Dr Paul Monaghan MP: End the regressive and medieval practice of badger culling

Posted On: 
21st September 2016

Environment, Food and Rural Affairs Sub-Committee member Dr Paul Monaghan MP writes following his Westminster Hall debate on Badger culling and bovine TB.

A herd of Angus beef cattle at a farm in Henley-on-Thames in Oxfordshire
Credit: 
PA

Perhaps the most significant threats facing the UK’s farming industry today is bovine Tuberculosis (bTB), a disease affecting beef and dairy cattle herds in England and Wales.

The issues surrounding this dreadful disease were debated in Parliament on 7 September with a focus on how the disease can be brought under control to end the misery experienced by farmers as a consequence of their herds being destroyed.

A particular motivation for the debate was the UK Government’s failed policy of culling badgers to address the continuing spread of the disease across England. While Scotland is officially free of the disease and Wales has begun to successfully bring the disease under control by stopping badger culls, the UK Government has spent over £500 million killing badgers and compensating farmers for their slaughtered cattle. Latest estimates suggest expenditure will pass £2 Billion in the next few years, with some of this money coming from the European Union, which has passed over 50% of its entire budget to the UK to fight bTB. Despite the massive expenditure, around £20 million per month, the disease continues to spread across England unchecked.

Bovine tuberculosis is caused by the organism ‘Mycobacterium Bovis’, a bacterium that is excreted by infected cattle on to the land they graze. Science shows us that the bacterium survives in the soil from where it is passed to other cattle, and other species including badgers, cats, rats, deer, foxes, moles, hedgehogs, worms and even flies. The predominant mode of transmission among cattle however is nose to nose, but recent evidence suggests that spreading slurry on fields is a major contagion.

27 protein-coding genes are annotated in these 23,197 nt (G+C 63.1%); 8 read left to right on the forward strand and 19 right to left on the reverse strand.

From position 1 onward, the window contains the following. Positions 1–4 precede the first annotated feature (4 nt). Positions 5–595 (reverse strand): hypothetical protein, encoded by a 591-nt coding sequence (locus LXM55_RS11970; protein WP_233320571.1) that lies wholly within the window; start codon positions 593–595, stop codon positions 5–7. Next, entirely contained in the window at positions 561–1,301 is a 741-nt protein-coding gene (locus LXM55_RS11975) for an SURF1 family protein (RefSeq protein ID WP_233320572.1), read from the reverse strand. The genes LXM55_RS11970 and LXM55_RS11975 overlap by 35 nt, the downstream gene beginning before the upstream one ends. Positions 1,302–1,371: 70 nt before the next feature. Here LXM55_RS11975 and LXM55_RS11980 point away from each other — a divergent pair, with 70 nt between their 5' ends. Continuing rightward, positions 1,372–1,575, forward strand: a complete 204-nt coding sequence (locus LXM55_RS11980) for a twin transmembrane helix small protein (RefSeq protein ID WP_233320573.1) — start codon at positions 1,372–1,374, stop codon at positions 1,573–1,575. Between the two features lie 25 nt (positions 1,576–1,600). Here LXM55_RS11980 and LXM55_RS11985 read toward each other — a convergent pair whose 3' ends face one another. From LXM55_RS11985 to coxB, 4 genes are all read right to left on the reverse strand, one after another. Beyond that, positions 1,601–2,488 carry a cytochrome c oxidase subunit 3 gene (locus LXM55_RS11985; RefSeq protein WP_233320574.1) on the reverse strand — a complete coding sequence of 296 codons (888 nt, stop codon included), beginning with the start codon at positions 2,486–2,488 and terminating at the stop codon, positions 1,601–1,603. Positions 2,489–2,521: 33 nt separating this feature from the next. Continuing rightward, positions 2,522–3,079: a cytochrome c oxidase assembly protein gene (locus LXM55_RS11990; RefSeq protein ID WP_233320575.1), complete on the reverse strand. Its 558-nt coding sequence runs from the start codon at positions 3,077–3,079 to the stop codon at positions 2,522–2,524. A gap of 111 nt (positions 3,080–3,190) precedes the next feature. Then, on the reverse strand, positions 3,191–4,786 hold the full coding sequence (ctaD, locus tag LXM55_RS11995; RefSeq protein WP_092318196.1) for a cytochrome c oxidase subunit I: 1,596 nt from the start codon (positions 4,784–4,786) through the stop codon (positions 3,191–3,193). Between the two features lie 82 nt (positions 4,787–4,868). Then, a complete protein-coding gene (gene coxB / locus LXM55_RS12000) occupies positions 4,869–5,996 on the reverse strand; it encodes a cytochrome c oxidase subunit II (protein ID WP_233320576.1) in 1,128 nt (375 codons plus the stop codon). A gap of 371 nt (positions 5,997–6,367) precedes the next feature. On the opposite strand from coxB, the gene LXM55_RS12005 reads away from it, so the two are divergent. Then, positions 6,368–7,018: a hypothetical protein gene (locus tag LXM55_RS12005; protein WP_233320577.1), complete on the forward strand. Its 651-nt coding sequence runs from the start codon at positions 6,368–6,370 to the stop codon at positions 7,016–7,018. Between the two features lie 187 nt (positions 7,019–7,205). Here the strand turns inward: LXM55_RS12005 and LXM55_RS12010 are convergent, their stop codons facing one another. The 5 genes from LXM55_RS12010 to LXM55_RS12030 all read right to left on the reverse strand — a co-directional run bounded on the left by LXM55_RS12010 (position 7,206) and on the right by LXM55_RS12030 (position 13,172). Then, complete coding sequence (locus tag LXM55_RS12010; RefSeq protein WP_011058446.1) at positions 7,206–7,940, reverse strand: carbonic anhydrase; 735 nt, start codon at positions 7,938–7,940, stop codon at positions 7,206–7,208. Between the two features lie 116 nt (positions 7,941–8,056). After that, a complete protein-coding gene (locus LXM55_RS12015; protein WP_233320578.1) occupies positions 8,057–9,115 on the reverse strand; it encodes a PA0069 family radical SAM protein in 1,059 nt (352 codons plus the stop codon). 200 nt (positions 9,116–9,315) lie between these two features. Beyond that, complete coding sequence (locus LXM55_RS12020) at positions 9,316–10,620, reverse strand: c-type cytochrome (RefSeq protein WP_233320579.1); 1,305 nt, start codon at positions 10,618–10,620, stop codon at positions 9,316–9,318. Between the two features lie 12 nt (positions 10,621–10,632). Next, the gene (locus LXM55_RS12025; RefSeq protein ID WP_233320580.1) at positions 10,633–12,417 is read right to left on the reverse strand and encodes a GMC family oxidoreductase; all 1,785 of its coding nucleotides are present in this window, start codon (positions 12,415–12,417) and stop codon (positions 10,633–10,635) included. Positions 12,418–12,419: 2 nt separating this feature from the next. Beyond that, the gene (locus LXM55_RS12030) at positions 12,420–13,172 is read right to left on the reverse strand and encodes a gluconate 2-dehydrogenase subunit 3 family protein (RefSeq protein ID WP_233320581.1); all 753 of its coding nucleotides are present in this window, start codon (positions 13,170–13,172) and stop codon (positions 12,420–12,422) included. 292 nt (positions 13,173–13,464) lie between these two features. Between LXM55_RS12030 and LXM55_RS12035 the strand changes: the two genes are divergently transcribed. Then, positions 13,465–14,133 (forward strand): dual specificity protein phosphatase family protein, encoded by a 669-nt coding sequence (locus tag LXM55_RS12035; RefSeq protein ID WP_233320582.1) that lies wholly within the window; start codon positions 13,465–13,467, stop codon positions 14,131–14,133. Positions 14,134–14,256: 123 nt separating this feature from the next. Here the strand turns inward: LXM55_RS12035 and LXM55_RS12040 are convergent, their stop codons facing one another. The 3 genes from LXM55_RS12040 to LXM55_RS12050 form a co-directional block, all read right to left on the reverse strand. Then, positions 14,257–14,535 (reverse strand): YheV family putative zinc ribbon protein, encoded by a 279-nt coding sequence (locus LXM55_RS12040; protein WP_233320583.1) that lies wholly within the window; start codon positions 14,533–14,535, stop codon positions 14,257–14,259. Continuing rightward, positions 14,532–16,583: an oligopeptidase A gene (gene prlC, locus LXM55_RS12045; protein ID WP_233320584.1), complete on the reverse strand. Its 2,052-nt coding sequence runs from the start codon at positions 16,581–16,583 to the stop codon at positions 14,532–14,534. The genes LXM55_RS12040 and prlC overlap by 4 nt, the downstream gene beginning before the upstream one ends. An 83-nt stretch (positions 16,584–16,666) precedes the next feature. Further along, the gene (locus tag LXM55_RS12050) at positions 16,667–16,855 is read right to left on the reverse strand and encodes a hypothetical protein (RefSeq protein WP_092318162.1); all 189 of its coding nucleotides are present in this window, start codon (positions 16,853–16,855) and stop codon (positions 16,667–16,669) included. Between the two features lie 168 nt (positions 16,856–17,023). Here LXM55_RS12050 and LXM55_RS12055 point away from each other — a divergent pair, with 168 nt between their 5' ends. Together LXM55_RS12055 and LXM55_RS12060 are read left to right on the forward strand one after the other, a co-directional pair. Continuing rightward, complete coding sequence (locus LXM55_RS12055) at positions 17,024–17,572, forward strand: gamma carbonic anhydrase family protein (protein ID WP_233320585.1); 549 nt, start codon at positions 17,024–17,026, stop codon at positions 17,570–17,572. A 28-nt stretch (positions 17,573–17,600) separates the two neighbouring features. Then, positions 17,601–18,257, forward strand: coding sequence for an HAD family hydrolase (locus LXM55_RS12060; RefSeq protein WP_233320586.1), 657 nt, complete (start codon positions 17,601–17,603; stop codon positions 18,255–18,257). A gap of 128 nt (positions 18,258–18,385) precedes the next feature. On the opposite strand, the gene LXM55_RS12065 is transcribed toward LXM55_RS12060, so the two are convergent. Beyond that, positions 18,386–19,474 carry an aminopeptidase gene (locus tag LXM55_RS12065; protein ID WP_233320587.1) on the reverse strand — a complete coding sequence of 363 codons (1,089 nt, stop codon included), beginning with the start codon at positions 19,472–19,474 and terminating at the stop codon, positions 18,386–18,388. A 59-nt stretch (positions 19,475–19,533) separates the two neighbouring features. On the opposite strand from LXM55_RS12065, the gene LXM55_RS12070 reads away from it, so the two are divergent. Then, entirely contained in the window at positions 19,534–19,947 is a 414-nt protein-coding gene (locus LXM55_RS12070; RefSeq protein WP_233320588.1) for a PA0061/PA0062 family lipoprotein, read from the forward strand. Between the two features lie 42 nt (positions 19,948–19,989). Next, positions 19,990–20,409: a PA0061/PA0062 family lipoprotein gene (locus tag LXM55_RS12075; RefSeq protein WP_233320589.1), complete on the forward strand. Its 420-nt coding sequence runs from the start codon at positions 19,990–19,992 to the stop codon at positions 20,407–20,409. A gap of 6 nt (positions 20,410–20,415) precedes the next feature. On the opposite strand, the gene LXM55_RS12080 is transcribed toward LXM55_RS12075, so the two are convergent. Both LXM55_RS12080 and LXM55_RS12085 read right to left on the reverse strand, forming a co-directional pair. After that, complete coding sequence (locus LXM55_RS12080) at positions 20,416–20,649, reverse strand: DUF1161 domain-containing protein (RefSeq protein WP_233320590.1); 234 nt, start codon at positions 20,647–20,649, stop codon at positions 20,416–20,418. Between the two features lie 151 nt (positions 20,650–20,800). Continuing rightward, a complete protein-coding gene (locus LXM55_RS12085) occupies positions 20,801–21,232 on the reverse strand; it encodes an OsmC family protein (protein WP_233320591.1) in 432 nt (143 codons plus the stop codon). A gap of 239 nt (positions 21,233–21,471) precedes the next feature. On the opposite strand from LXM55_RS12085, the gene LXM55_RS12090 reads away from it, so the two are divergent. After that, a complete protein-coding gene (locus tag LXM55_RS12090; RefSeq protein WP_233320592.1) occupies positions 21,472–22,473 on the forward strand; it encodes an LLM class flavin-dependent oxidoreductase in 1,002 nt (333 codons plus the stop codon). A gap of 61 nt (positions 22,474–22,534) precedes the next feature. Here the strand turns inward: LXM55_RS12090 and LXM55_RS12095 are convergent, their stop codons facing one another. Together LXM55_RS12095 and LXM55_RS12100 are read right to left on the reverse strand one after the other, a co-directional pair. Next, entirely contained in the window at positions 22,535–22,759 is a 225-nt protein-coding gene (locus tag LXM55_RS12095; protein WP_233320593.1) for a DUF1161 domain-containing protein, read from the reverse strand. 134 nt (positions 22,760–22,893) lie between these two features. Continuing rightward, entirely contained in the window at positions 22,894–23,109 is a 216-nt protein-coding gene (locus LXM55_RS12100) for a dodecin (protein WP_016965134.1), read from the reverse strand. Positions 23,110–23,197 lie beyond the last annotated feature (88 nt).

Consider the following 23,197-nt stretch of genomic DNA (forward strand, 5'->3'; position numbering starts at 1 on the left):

In Parliament I highlighted the fact that current UK Government policy is failing England’s farmers and inexplicably persecuting one species of animal – badgers. Science, again, has shown that badgers are not responsible for the spread of the disease and that killing them in large numbers actually increases incidence through perturbation.   

Indeed new herd breakdowns appear to be doubling approximately every nine years. In the last decade alone the UK Government has slaughtered 314,000 otherwise healthy cattle across England in an attempt to control the disease. Such is the ineffectiveness of the UK Government’s approach that 20% of all new herd breakdowns detected in England today are identified only in the slaughter house.

There is a significant human cost also. Bovine TB causes misery for England’s farmers. Farms are being closed, farmers are being made bankrupt and, sadly, some farmers have even taken their own lives such is the impact of the failure to effectively address this disease.

The crisis facing English cattle farmers, their families and their communities cannot be overstated. If the disease continues to increase unchecked in England it will also begin to threaten herds in other nations that are currently free of the disease, like Scotland.

Scotland has been officially TB free since 2009. I want it to stay that way and I want the torment and misery being visited upon England’s farmers to end. If that is to happen the UK Government must reflect on the fact that its current focus on the unscientific, ineffective, expensive and inhumane nature of culling policy, and the related inappropriate use of public funds, will not work.

I urged the Minister to look to governments in Northern Ireland, Scotland and Wales. Recognise the importance of cattle welfare and husbandry. Combine that recognition with rigorous blood testing regimes and effective movement controls to reduce the risks of cattle to cattle transmission and introduce a centrally coordinated comprehensive badger vaccination policy in high risk areas for bTB in England and to start reducing the incidence of this dreadful disease by stopping the regressive and medieval practice of badger culling that diminishes our collective humanity.

Dr Paul Monaghan is the SNP MP for Caithness, Sutherland and Easter Ross